Create a free account to continue

House Panel OKs Free Trade Pact With Peru

The proposal, which won unanimous approval, would be the first U.S. FTA with guarantees to set standards for labor and the environment.

WASHINGTON (AP) — A proposed free trade agreement with Peru won unanimous committee approval in the House of Representatives on Wednesday and stands to become the first U.S. FTA with guarantees to set standards for labor and the environment.
If the House endorses the agreement and the Senate follows, it will go to President George W. Bush for his signature to become the 10th FTA in force. Among them are NAFTA — the United States, Canada and Mexico — and CAFTA-DR — the United States, El Salvador, Nicaragua, Honduras, Guatemala and the Dominican Republic.
Democratic Rep. Charles Rangel, chairman of the House Ways and Means Committee, which approved the Peru agreement with a 39-to-0 vote, said it is a landmark among the free trade pacts with its labor and environmental guarantees.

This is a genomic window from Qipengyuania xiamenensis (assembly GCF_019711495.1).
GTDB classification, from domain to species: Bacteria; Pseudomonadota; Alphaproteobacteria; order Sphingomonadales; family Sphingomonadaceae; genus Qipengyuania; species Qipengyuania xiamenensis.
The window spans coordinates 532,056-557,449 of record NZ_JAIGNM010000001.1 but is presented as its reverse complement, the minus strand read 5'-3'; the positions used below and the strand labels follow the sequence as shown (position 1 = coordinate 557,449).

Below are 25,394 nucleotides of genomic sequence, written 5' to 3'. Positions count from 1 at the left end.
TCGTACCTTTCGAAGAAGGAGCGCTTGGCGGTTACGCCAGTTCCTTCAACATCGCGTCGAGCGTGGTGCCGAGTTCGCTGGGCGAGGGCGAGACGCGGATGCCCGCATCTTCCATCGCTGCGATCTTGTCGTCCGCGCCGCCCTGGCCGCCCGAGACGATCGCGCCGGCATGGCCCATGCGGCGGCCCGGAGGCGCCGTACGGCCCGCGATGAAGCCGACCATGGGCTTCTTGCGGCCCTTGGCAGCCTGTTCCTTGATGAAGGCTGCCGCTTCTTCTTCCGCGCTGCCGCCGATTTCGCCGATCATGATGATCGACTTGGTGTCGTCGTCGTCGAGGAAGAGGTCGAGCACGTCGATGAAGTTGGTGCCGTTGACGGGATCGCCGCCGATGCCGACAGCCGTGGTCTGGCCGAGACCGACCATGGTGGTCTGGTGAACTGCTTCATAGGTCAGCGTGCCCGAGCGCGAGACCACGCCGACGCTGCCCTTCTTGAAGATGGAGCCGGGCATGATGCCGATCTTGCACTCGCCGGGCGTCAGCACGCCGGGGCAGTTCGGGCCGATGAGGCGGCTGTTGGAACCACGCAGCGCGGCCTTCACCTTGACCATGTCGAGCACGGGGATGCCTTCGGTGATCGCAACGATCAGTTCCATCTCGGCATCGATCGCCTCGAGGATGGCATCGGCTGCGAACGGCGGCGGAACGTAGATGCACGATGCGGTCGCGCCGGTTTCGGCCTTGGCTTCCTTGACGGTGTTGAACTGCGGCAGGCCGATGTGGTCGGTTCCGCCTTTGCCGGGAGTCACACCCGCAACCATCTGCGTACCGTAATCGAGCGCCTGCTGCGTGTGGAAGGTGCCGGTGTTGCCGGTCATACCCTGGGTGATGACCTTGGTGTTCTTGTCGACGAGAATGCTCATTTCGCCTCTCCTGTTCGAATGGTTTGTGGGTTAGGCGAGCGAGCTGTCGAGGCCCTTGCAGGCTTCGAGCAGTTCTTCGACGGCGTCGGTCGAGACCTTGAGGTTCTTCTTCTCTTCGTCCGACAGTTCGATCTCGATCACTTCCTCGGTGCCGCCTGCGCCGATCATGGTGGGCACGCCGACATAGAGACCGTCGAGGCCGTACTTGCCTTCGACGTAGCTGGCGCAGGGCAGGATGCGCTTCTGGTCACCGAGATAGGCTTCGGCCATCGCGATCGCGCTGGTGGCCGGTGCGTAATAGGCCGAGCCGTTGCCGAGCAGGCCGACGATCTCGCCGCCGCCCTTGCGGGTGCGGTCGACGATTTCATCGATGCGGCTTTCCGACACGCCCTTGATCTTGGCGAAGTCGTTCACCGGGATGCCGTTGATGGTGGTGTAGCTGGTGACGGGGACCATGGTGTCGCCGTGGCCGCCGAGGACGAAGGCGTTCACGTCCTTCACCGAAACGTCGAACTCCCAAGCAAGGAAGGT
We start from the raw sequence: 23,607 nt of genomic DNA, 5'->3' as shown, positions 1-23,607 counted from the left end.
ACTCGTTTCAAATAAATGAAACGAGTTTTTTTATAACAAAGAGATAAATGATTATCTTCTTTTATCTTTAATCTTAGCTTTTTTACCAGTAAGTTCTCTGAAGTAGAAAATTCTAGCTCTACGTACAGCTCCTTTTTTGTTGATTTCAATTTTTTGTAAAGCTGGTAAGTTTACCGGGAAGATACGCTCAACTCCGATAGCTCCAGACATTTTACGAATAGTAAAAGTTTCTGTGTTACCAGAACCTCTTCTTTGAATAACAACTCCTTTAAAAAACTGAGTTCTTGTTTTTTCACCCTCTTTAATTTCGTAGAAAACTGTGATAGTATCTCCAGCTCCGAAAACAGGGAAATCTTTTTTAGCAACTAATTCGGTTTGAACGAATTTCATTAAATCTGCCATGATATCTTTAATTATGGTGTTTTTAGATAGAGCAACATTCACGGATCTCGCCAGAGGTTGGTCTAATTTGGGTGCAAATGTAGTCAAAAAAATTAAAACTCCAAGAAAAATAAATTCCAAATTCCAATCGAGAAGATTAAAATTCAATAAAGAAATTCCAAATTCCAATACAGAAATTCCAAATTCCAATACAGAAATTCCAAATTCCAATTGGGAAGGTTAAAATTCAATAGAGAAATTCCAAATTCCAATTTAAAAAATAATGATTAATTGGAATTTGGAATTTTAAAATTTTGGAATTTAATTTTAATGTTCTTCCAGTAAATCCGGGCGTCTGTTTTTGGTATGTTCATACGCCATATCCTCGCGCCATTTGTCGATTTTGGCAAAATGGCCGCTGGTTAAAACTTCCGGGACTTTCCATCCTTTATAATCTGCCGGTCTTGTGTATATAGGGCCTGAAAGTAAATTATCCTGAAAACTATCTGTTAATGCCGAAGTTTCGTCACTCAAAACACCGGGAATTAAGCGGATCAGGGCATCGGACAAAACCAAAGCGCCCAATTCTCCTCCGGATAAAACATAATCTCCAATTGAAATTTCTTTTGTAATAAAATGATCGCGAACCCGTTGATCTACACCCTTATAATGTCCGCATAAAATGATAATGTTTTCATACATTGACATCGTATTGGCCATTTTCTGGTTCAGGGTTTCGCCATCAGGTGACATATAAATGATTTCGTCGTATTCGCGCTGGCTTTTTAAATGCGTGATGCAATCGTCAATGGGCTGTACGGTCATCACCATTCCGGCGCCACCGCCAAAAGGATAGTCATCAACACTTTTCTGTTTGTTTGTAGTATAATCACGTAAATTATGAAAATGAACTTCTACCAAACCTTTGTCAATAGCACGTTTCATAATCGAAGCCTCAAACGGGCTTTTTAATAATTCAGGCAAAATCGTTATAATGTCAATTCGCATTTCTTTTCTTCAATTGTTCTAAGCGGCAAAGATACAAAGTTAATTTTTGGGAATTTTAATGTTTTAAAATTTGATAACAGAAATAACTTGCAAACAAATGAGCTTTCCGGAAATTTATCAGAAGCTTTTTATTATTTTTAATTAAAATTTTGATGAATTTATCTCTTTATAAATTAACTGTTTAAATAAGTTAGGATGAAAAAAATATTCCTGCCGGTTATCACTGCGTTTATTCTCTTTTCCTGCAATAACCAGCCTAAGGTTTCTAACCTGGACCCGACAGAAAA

''The inclusion of core standards for labor and important environmental protections, including an historic agreement on logging and greater access to life-saving medicines, represent the culmination of a decade-long effort to incorporate these principles into the text of US trade agreements,'' Rangel said in a statement.
The Bush administraation was pleased with the committee action.
''For years, nearly all of Peru's goods have entered the United States duty-free. With this vote, committee members are opening up Peru's market to U.S. exports and cementing the benefits of two-way trade for both our nations,'' said Susan Schwab, the U.S. Trade Representative. ''I look forward to an overwhelming bipartisan vote by the full House in favor of this agreement.''
The agreement lifts tariffs immediately for 80 percent of U.S. exports to Peru of consumer and industrial products, Schwab's office said, with remaining tariffs being phased out over 10 years.
Three-fourths New Market Access for U.S. Consumer and Industrial Products: Eighty percent of U.S. exports of consumer and industrial products to Peru will become duty-free immediately, with remaining tariffs phased out over 10 years. Likewise, more than two-thirds of current agricultural exports to Peru will become duty-free immediately, with all others being phased out in 17 years.
More in Supply Chain